FORMER SLAVE AND ACTIVIST DURING the Civil War era, Frederick Douglass, spent much of his childhood in very difficult circumstances. But he wanted to learn, and when he got the chance he jumped at it. Learning to read introduced him, not only to Abraham Lincoln, but to a whole new world of freedom for himself and others. He affirmed that very truth when he wrote, “Once you learn to read, you will be forever free.”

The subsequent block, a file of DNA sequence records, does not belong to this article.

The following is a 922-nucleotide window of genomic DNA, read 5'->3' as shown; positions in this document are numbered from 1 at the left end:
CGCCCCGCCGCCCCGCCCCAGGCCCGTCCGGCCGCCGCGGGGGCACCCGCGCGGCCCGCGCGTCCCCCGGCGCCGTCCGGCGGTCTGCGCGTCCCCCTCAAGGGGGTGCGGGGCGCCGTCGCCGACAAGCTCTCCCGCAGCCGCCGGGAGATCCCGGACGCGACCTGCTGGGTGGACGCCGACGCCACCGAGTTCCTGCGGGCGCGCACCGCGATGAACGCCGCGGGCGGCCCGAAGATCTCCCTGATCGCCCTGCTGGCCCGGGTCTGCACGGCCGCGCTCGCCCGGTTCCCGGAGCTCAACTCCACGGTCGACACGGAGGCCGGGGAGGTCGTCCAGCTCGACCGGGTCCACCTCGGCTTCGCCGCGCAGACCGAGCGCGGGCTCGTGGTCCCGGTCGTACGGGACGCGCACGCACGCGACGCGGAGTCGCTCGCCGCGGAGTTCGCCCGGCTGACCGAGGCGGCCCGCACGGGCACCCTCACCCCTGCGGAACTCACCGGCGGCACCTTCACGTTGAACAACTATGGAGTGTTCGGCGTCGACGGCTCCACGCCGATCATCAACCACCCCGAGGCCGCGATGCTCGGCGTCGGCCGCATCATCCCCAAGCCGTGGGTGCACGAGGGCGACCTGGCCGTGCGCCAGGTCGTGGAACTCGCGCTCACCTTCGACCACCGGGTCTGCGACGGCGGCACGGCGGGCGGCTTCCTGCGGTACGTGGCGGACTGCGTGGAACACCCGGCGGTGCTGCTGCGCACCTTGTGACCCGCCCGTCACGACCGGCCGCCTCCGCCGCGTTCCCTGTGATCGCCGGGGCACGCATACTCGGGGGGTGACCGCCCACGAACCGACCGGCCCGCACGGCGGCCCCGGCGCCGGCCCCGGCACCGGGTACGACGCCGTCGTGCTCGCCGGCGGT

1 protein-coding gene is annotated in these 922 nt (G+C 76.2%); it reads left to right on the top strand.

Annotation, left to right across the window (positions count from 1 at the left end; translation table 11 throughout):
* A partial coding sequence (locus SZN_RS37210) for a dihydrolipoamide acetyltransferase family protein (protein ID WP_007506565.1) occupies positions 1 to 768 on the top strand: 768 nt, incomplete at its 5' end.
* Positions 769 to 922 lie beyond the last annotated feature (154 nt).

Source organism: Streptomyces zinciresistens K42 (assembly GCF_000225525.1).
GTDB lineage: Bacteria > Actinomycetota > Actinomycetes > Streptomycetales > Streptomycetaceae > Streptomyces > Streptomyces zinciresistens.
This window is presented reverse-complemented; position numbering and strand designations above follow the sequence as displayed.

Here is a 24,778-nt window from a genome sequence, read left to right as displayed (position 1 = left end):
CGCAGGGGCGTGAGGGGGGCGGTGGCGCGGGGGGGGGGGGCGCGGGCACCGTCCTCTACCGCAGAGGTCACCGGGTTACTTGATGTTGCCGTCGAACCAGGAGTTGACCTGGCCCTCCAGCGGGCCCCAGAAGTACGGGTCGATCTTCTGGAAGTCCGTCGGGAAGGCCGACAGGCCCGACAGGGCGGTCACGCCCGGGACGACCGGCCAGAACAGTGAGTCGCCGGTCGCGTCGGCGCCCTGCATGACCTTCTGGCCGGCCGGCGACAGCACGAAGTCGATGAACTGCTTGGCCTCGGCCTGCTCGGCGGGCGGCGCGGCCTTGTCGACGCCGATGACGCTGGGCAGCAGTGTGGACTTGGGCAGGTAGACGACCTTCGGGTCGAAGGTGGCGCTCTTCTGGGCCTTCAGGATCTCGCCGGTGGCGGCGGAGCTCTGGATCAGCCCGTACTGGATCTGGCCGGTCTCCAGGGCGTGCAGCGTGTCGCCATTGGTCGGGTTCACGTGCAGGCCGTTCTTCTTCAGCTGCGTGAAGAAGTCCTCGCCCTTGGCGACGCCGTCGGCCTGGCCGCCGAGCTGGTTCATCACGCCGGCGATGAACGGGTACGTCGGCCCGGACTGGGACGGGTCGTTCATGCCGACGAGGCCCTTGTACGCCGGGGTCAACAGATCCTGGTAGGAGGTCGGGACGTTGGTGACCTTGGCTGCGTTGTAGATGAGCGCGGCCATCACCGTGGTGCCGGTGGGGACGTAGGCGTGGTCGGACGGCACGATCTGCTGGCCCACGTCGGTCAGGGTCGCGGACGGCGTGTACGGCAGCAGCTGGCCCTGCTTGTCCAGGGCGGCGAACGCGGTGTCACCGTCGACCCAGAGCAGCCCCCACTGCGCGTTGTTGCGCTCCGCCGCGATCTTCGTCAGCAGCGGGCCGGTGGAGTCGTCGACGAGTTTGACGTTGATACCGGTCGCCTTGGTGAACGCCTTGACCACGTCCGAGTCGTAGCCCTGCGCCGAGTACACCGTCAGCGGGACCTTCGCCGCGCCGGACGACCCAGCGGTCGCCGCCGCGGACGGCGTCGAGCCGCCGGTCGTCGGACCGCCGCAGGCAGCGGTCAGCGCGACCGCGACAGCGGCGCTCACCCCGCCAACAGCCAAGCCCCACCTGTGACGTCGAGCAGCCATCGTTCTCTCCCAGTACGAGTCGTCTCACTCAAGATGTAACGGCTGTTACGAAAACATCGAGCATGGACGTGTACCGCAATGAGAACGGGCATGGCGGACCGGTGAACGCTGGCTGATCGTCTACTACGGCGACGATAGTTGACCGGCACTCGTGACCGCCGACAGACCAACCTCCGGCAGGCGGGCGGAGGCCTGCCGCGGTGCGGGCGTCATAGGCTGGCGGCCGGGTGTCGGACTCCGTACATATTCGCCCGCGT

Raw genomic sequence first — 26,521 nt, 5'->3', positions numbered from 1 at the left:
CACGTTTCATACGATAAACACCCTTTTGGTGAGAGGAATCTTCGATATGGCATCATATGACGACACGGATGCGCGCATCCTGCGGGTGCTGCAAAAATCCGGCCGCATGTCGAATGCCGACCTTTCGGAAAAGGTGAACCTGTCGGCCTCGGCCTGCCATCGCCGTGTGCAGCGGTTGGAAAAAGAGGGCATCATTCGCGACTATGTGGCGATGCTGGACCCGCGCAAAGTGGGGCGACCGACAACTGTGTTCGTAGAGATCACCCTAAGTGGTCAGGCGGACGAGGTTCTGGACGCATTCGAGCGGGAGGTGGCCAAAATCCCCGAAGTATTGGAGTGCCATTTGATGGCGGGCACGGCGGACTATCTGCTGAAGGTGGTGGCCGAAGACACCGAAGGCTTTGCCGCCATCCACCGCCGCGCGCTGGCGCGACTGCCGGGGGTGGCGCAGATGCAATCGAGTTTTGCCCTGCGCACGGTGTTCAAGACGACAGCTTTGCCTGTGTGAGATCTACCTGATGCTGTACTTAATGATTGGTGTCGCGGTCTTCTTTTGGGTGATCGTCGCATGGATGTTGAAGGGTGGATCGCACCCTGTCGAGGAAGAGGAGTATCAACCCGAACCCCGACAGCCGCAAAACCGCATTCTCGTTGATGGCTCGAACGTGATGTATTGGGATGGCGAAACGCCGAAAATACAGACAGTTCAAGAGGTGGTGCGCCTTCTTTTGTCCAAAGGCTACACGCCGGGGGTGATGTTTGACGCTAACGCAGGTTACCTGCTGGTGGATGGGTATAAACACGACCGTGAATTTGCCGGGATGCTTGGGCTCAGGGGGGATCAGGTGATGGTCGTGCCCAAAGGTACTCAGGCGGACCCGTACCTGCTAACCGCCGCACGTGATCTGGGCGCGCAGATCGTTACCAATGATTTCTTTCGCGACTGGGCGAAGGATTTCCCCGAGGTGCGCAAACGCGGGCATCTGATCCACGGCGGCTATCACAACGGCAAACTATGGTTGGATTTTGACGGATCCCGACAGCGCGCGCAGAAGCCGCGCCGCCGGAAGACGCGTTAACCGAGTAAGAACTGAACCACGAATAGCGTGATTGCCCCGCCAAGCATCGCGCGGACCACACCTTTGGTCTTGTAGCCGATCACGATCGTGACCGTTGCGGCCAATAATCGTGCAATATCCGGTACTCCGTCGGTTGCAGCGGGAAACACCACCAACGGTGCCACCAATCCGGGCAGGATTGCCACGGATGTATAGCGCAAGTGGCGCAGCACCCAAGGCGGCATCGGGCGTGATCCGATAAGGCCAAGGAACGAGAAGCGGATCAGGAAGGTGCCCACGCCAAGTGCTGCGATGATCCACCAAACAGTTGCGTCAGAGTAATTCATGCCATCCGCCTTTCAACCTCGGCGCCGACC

I was honoured to be asked to write a guest blog for this This IS Literacy – a terrific London, Ontario organization that promotes and supports literacy for not just children, but entire families. I wrote about my own children whom we adopted from Sudan and the challenge we faced when they first came to Canada eight years ago. They had never learned to read nor write, but our greatest task was to help them recover a childhood they had never had, and for that it would take words.